Now all I needed to do was combine the two images into one. Although it may sound tricky, it’s actually super simple to do using layers in Photoshop. In Figure 6.4 you can see my Lightroom settings. I basically needed to align the tones in the two exposures so that blending them together in Photoshop would be easier. Once the files looked good, I opened them in Photoshop. Once in Photoshop, I took the image where the percussionist’s face was frozen and put it in a layer on top of the blurred image (Figure 6.5). Then I created a layer mask (Figure 6.6). Then I selected the Brush tool and set the Flow at 3% (Figure 6.7). This allowed me to blend in my brush strokes, creating a smooth transition from the top layer to the bottom layer. Sometimes I’ll even take it a step further by making a “box blur” on the layer mask, after I’ve painted away the area to smooth out the brush strokes.


Note, this technique of laying a static image over a moving image is based on the same idea that’s behind the cinemagraphs that have been trending these last couple of years. In Figure 6.8 you can see the final shot. That ain’t stage fright causing the percussionist to freeze up. That’s all technique, dawg.



The Ohio State shoot was for a collaboration between the percussion and dance departments. With the percussion half finished, let me explain how I handled the dance portion of the shoot. The camera and flash settings were nearly identical to the first setup (Figure 6.9). The only difference was that I moved the flash into a forward-facing position and removed the grid, which allowed more light to come from the flash. As a result, my ISO was a bit lower. For the dance scenario, I wanted a trail of blurred movement to follow the dancer through the frame. This meant that I needed a second, constant light source to accompany my strobe. At first I tried using a floodlight, but no matter how much I flagged the light, there was still light spill on the black curtains, which were 20 to 30 feet behind the dancers. I finally settled on having the percussion professor hold my flashlight and move it up and down throughout the exposure, “painting” in the light on the moving dancer.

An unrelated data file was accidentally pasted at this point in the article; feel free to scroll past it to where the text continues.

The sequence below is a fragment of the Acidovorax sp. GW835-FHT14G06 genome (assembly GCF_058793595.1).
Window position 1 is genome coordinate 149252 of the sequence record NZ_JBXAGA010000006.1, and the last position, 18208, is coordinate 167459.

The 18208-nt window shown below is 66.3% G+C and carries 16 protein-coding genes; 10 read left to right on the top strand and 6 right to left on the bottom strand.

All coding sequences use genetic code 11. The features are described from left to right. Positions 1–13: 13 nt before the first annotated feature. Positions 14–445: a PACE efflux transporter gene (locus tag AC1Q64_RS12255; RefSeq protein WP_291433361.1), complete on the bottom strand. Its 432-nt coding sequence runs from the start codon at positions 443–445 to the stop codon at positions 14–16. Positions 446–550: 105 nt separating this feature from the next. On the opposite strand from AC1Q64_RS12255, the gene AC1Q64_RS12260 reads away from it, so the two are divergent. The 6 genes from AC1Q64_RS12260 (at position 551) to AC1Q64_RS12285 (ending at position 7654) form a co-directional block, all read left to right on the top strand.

Because my camera was on a tripod and I was in a fixed position, and because it was so dark that I couldn’t really see to focus or compose the shot, I turned on the house lights and locked in my exposure. Note: to keep the camera from attempting to refocus once the lights go out, you can either switch the lens over to manual focus once focus is attained, or you can use back-button focus, which is what I use.

Once I locked in my focus, I had the dancer get in position at the edge of my frame on the left and I marked this starting position with a strip of white gaff tape on the floor. She then moved to the edge of the frame on the right, where I marked the ending point. Now the lights could go off and the dancer had the tape to give her a reference for her movement. After several exposures, I decided that I wanted her to start in a low, crouched position and to transition to a standing position as she moved through the frame. It made for a super rad light trail (Figure 6.10).

Although I had done my best to minimize light from spilling onto the ground or the curtains in the background in order to retain a dark mood, some light spillage had occurred. To remedy this, I made a gradient adjustment in Lightroom, lowering the Exposure and Shadows sliders (Figure 6.11). After I removed the white tape markers from the floor, the shot was good to go (Figure 6.12).

This article is an excerpt from Nick Fancher’s Studio Anywhere 2: Hard Light